Advocates, Lawmakers Say U.S. Setting ‘Poor Example’ for Donations to Global AIDS Fund; Thompson to Testify in Senate on International AIDS Efforts
Donations to the Global Fund to Fight AIDS, Tuberculosis and Malaria have fallen short of the $7 billion to $10 billion goal set by U.N. Secretary-General Kofi Annan last spring, and some advocates and lawmakers "blame" the Bush administration for the shortfall, saying "its pledge of $200 million this year sets a poor example for other countries," the New York Times reports. Sen. Richard Durbin (D-Ill.), who yesterday introduced legislation that would authorize an annual commitment to the fund of $1.2 billion, said that the administration's pledge, which so far is $500 million over two years, "just does not come close to meeting the need. It is a totally inadequate response to a problem that could literally overwhelm the world." According to one unnamed U.N. official, the United States is "really not setting the example that is required." He explained, "In everyone's mind, there is the juxtaposition with Afghanistan," which is receiving more money for rebuilding than the U.S. government is contributing to the fund. White House spokesperson Scott McClellan dismissed those charges, calling the United States a "global leader in the fight against AIDS" and noting that the country has pledged more than any other country (Stolberg, New York Times, 2/13).
Senate Committee Will Address Fund
United Nations and U.S. government officials will testify today and tomorrow before the Senate Foreign Relations Committee about the fund and how it plans to ensure compliance with the rigorous standards for obtaining a grant that it has already outlined. The Wall Street Journal reports that although most lawmakers are "convinced of the urgency of addressing" AIDS, TB and malaria -- which kill six million people a year -- they say they must be assured that the U.S. pledge "won't disappear down a global rathole of corruption and inefficiency" (Schoofs/Phillips, Wall Street Journal, 2/13). HHS Secretary Tommy Thompson will speak at today's hearing, where he is expected to renew the administration's support for the fund. "We will pursue new sources of financial support from governments and the private sector worldwide," Thompson said in a release, adding that the administration has "no intention of slackening" its efforts against HIV/AIDS (HHS release, 2/11). Some committee members are expected to question the size of the government's donation during this week's hearings, and others are expected to call for an increase in the amount pledged. Sen. John Kerry (D-Mass.) said that he and Sen. Bill Frist (R-Tenn.) are drawing up legislation to increase the U.S. contribution, but would not say by how much. Annan will also be in Washington today to meet privately with members of the committee to update them on the fund's progress and is expected to "make the case for more money" (New York Times, 2/13). A live kaisernetwork.org HealthCast of the hearing will be available online beginning at 11:00 a.m. ET this morning.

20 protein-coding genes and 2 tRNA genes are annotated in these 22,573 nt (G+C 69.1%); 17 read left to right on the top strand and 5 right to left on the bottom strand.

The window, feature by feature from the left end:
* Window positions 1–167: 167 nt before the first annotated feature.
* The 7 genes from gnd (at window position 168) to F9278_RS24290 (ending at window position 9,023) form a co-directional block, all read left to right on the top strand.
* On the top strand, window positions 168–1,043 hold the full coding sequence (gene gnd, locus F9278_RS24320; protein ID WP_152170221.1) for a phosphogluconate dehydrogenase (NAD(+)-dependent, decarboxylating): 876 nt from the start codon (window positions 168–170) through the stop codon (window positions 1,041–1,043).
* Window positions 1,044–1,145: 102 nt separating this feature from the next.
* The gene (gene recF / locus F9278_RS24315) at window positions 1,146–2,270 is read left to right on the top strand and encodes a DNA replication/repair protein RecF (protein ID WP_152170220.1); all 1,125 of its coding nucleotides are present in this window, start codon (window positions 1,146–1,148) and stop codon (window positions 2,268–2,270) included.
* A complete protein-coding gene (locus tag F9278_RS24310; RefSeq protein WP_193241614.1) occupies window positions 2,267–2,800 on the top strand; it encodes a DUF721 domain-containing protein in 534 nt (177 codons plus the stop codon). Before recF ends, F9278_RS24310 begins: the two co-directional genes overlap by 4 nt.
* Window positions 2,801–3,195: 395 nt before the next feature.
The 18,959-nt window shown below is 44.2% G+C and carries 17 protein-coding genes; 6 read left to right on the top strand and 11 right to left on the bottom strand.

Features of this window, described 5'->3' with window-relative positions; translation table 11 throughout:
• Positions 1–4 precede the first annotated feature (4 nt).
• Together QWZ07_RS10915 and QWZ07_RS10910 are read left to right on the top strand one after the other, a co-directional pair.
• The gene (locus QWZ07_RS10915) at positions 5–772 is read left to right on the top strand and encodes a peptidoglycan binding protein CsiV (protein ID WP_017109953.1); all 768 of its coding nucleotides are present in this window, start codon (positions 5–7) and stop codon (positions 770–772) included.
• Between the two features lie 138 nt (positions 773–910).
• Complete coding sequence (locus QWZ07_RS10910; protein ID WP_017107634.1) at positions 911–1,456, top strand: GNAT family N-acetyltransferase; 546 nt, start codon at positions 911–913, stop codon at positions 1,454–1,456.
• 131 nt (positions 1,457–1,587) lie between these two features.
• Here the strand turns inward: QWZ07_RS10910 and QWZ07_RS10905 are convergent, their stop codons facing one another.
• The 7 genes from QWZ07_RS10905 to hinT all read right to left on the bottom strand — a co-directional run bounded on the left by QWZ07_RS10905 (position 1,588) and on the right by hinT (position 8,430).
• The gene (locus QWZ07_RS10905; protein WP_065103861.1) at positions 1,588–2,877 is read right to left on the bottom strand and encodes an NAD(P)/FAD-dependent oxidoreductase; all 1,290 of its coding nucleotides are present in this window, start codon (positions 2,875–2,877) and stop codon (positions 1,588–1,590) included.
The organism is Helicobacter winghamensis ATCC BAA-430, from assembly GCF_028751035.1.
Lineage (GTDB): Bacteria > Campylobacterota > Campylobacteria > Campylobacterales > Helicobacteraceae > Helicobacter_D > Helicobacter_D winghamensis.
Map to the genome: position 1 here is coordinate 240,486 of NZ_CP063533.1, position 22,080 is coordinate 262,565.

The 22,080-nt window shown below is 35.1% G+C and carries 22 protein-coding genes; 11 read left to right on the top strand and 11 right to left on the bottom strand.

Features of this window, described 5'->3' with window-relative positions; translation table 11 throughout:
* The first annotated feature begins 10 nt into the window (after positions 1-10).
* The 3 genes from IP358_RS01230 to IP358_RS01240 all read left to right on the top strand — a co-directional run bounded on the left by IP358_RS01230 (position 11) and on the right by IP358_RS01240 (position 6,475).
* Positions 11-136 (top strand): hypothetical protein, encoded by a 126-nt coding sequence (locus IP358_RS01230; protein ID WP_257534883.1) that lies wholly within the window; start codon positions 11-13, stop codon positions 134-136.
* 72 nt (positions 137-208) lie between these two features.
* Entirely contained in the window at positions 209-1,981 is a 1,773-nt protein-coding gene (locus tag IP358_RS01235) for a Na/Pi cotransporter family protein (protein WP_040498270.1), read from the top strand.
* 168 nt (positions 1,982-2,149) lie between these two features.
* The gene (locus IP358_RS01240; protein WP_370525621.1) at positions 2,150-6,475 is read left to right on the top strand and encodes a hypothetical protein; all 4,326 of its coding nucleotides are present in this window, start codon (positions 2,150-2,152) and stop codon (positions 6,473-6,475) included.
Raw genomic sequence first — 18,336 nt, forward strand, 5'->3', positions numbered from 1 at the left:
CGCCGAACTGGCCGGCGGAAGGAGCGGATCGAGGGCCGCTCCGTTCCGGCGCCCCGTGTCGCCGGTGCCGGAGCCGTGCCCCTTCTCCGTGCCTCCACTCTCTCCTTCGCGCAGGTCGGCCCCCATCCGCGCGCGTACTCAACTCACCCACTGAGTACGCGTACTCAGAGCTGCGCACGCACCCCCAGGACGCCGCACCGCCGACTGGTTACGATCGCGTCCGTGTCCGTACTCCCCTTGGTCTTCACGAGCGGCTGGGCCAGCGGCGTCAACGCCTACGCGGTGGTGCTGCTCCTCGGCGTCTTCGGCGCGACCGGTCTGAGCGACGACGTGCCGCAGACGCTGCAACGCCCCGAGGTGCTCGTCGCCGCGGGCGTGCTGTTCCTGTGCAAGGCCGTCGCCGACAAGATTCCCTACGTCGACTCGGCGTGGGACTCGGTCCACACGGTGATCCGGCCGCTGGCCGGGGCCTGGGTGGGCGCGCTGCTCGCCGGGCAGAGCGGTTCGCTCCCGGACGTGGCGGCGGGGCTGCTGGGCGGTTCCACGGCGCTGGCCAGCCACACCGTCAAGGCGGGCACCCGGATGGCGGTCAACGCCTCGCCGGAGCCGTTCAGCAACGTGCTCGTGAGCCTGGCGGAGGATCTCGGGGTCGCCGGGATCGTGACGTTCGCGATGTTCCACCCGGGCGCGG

The fund is expected to hold grant applicants to the "highest medical and financial standards" to assure that programs are effective and that donors are satisfied and do not withdraw their contributions, the Wall Street Journal reports. The applications will be reviewed on their "public health merits" and "fiscal safeguards" by a 17-member expert panel, and the first round of grants will be awarded in April. "We envision a level of fiscal accountability and a level of substantive accountability -- meaning results -- that's unheard of in international development assistance," an official with the Bush administration said. The accountability process will be modeled on WHO's Stop TB Partnership, an international health program that supplies TB medications to developing nations that has rejected many requests because monitoring plans were insufficient, and the Global Alliance for Vaccines and Immunization, which has also declined assistance requests or cancelled follow-up assistance because plans or results were inadequate. "Just because you need the money, we're not giving it to you unless you can show you can do something with it," Dr. Helene Gayle, an adviser to the Bill & Melinda Gates Foundation, one of GAVI's major partners, explained, adding that the approach is "very different from the way the U.N. has worked (in the past), which is almost an entitlement system." Such tight controls are necessary not only to control spending but also to ensure that drug treatment protocols are followed to lower the risk of patients developing resistant disease strains (Wall Street Journal, 2/13).